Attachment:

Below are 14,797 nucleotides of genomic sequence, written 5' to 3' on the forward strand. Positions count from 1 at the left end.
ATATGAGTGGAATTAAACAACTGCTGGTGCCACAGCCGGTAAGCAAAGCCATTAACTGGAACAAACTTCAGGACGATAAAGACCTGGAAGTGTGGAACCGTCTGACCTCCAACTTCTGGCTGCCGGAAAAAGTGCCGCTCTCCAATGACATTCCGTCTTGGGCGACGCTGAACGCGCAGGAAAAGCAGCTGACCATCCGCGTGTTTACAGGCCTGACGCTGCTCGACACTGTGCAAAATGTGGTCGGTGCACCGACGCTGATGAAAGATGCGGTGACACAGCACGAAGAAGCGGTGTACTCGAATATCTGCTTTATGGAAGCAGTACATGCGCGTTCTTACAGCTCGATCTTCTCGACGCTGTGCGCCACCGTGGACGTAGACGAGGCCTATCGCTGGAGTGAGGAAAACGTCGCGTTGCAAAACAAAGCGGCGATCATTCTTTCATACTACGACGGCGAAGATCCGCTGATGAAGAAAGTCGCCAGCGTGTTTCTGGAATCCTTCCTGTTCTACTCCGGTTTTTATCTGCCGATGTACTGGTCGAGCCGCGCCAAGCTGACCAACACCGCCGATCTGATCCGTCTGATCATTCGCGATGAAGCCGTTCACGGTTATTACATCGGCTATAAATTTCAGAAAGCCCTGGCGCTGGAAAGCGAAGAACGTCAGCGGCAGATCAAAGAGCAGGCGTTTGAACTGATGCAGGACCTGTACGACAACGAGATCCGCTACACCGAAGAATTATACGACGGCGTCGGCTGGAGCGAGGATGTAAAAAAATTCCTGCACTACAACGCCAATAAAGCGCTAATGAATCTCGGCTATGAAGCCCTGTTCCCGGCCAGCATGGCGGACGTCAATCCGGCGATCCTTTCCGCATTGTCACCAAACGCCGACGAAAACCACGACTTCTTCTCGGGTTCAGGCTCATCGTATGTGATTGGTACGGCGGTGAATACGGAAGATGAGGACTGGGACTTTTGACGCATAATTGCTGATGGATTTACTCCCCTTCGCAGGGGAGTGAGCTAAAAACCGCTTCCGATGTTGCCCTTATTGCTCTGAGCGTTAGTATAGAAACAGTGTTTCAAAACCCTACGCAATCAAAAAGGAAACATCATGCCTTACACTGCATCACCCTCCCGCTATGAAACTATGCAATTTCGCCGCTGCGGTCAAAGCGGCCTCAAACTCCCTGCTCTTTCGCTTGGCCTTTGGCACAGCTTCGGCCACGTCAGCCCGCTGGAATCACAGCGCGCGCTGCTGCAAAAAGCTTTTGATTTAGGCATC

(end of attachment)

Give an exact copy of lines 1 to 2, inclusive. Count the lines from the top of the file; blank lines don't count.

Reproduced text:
Below are 14,797 nucleotides of genomic sequence, written 5' to 3' on the forward strand. Positions count from 1 at the left end.
ATATGAGTGGAATTAAACAACTGCTGGTGCCACAGCCGGTAAGCAAAGCCATTAACTGGAACAAACTTCAGGACGATAAAGACCTGGAAGTGTGGAACCGTCTGACCTCCAACTTCTGGCTGCCGGAAAAAGTGCCGCTCTCCAATGACATTCCGTCTTGGGCGACGCTGAACGCGCAGGAAAAGCAGCTGACCATCCGCGTGTTTACAGGCCTGACGCTGCTCGACACTGTGCAAAATGTGGTCGGTGCACCGACGCTGATGAAAGATGCGGTGACACAGCACGAAGAAGCGGTGTACTCGAATATCTGCTTTATGGAAGCAGTACATGCGCGTTCTTACAGCTCGATCTTCTCGACGCTGTGCGCCACCGTGGACGTAGACGAGGCCTATCGCTGGAGTGAGGAAAACGTCGCGTTGCAAAACAAAGCGGCGATCATTCTTTCATACTACGACGGCGAAGATCCGCTGATGAAGAAAGTCGCCAGCGTGTTTCTGGAATCCTTCCTGTTCTACTCCGGTTTTTATCTGCCGATGTACTGGTCGAGCCGCGCCAAGCTGACCAACACCGCCGATCTGATCCGTCTGATCATTCGCGATGAAGCCGTTCACGGTTATTACATCGGCTATAAATTTCAGAAAGCCCTGGCGCTGGAAAGCGAAGAACGTCAGCGGCAGATCAAAGAGCAGGCGTTTGAACTGATGCAGGACCTGTACGACAACGAGATCCGCTACACCGAAGAATTATACGACGGCGTCGGCTGGAGCGAGGATGTAAAAAAATTCCTGCACTACAACGCCAATAAAGCGCTAATGAATCTCGGCTATGAAGCCCTGTTCCCGGCCAGCATGGCGGACGTCAATCCGGCGATCCTTTCCGCATTGTCACCAAACGCCGACGAAAACCACGACTTCTTCTCGGGTTCAGGCTCATCGTATGTGATTGGTACGGCGGTGAATACGGAAGATGAGGACTGGGACTTTTGACGCATAATTGCTGATGGATTTACTCCCCTTCGCAGGGGAGTGAGCTAAAAACCGCTTCCGATGTTGCCCTTATTGCTCTGAGCGTTAGTATAGAAACAGTGTTTCAAAACCCTACGCAATCAAAAAGGAAACATCATGCCTTACACTGCATCACCCTCCCGCTATGAAACTATGCAATTTCGCCGCTGCGGTCAAAGCGGCCTCAAACTCCCTGCTCTTTCGCTTGGCCTTTGGCACAGCTTCGGCCACGTCAGCCCGCTGGAATCACAGCGCGCGCTGCTGCAAAAAGCTTTTGATTTAGGCATC